Ontario – decision maker’s position in judicial hierarchy justifies no reason for different review standard – #262

In ATS Automation Tooling Systems Inc. v. Chubb Insurance Co., 2019 ONSC 5073, Madam Justice Sandra Nishikawa upheld a Master’s decision to dismiss plaintiffs’ motion to stay their own litigation.  The facts did not confirm that the arbitration was active and, as of the date of the appeal hearing, arbitration had not been formalized and the limitation period in which to do so had expired.  Nishikawa J. agreed with earlier case law there was “no compelling reason for adopting differing standards of review on appeal depending solely on the place in the judicial hierarchy occupied by the decision maker whose decision is under appeal”.

The litigation involved claims for damage to medical packaging equipment shipped by IWK (Thailand) Ltd.(“IWK”) from Thailand to a third party in India.  ATS Automation Tooling Systems Inc. (“ATS”), IWK’s parent corporation, claimed against Chubb Insurance Company of Canada (“Chubb”) under ATS’ commercial cargo insurance policy.  Chubb denied ATS’ claim, asserting that the damage occurred during transit overland and not during shipment by sea.

ATS and IWK brought an action in Ontario Superior Court against Chubb but followed by serving a motion to stay their Ontario litigation pending final resolution of arbitration in India. Master Short dismissed that motion. See the earlier Arbitration Matters note “Stay of litigation requires active arbitration and significant overlap of issues” and the decision by Master Donald E. Short in ATS Automation Tooling Systems Inc v. Chubb Insurance Company of Canada, 2018 ONSC 6139.

ATS and IWK appealed the Master’s decision.

Nishikawa J. noted that a Master’s decision to grant or refuse a stay is an exercise of discretion and can be reviewed only if the Master made an error of law, exercised discretion on wrong principles or misapprehended the evidence and thereby committed a palpable and overriding error.  See Zeitoun v. Economical Insurance Group, 2008 CanLII 20996 (ON SCDC) aff’d Zeitoun v. The Economical Insurance Group, 2009 ONCA 415.  In the latter, the Court of Appeal singled out paras 40-41 of the decision in first instance for its “insightful analysis” that “there is no reasoned basis to distinguish between the decision of a master and that of a judge for the purposes of the standards of review on appeal”.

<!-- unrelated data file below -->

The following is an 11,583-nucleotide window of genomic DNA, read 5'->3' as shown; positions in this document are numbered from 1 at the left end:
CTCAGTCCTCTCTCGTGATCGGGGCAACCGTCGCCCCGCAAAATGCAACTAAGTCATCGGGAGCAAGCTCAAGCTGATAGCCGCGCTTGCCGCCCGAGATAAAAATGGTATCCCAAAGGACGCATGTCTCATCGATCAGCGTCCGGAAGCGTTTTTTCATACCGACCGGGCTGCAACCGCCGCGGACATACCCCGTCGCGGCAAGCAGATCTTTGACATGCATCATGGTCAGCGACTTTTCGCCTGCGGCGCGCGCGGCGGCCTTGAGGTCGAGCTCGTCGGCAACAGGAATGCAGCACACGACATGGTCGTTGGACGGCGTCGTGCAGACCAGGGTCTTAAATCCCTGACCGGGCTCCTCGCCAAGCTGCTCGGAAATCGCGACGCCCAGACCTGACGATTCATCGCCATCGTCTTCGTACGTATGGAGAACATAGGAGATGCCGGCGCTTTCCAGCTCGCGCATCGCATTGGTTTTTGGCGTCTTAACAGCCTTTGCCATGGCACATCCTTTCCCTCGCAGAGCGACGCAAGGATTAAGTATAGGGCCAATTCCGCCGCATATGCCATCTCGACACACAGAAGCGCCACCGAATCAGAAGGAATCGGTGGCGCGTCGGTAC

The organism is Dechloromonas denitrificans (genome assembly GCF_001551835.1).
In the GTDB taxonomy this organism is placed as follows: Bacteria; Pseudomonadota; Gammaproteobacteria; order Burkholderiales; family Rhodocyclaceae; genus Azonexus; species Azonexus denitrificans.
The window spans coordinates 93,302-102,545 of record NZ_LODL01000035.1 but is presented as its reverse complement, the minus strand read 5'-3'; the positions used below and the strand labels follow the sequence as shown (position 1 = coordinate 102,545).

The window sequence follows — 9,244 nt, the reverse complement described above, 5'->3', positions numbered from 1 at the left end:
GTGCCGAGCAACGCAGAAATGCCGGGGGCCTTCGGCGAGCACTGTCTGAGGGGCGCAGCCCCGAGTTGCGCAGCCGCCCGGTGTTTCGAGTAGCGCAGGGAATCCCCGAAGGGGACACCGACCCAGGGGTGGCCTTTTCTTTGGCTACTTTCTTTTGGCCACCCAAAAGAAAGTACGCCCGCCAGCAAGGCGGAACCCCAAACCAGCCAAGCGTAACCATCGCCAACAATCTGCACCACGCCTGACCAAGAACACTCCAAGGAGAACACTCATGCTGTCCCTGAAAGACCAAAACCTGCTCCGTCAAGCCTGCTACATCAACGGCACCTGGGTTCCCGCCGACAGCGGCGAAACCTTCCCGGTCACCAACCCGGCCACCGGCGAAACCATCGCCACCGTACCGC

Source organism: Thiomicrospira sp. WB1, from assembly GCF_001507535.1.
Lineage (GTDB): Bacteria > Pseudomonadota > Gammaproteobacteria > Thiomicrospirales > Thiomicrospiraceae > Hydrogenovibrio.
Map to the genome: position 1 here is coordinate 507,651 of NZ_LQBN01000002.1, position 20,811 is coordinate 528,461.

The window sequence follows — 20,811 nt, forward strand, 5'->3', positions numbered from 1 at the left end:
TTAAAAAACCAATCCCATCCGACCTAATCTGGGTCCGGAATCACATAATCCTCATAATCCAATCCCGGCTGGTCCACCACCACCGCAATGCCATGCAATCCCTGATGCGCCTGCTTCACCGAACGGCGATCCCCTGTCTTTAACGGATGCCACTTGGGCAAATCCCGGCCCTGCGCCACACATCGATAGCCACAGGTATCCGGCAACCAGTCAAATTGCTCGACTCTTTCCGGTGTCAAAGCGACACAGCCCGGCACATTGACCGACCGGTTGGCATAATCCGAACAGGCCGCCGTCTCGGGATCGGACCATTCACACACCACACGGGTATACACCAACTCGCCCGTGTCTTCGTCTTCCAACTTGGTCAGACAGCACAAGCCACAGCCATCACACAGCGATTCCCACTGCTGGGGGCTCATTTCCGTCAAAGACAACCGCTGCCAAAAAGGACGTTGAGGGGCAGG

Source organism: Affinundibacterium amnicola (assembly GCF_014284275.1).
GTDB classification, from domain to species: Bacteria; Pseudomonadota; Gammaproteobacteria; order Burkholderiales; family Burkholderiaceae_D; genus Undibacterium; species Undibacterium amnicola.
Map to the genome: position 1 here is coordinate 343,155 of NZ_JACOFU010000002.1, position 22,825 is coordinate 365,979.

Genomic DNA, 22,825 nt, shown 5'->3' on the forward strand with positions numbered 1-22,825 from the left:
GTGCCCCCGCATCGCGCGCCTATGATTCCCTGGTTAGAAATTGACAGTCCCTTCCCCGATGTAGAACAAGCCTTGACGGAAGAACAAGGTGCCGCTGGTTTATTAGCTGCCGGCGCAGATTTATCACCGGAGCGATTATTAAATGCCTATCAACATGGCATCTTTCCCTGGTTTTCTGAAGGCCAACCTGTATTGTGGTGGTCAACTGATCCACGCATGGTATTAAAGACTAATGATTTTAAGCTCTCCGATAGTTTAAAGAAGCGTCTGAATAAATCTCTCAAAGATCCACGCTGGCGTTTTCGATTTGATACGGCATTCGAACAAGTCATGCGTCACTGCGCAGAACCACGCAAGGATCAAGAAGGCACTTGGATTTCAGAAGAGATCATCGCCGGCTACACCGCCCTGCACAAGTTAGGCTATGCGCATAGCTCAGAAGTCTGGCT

Nishikawa J. held that the Master did not err in the exercise of his discretion, applying the correct principles of law from relevant cases in which one of the parties to the action was not also party to the arbitration agreement.  In doing so, she did pull back in the analysis applied by the Master, commenting that consideration of what would be the appropriate or preferable procedure “may have gone further than necessary or appropriate”.  She expressly narrowed what was in issue and identified any comments beyond that issue as obiter by the Master.

The issue before the Master was not the preferable procedure, as between arbitration in India and a summary judgment motion in Ontario, but whether, based on the applicable principles, a stay should be granted”.

An issue before the court on the stay, and on appeal, was whether the arbitration invoked was in fact active or not. Niskikawa J. qualified the evidence before the Master as “equivocal”. 

[9] In the Decision, the Master found that there was no existing arbitration hearing scheduled in India and that “there is no evidence that there ever will be arbitration in India; and, even if there ever was arbitration in India, Chubb would not be a party to it.”  (Decision, at para. 69). 

[10] The evidence on this issue was equivocal.  DRL initiated an arbitration in the wrong forum in India and had to withdraw it.  When this appeal was heard, DRL had not yet recommenced an arbitration in the proper forum but the limitation period, which would expire on July 21, 2019, had not yet passed.  Since the status of an arbitration in India would be relevant to this appeal, and for the sake of certainty, I requested that counsel advise me after that date whether an arbitration was commenced in the proper forum in India.  At a case conference on August 15, 2019, counsel confirmed that no arbitration had been commenced.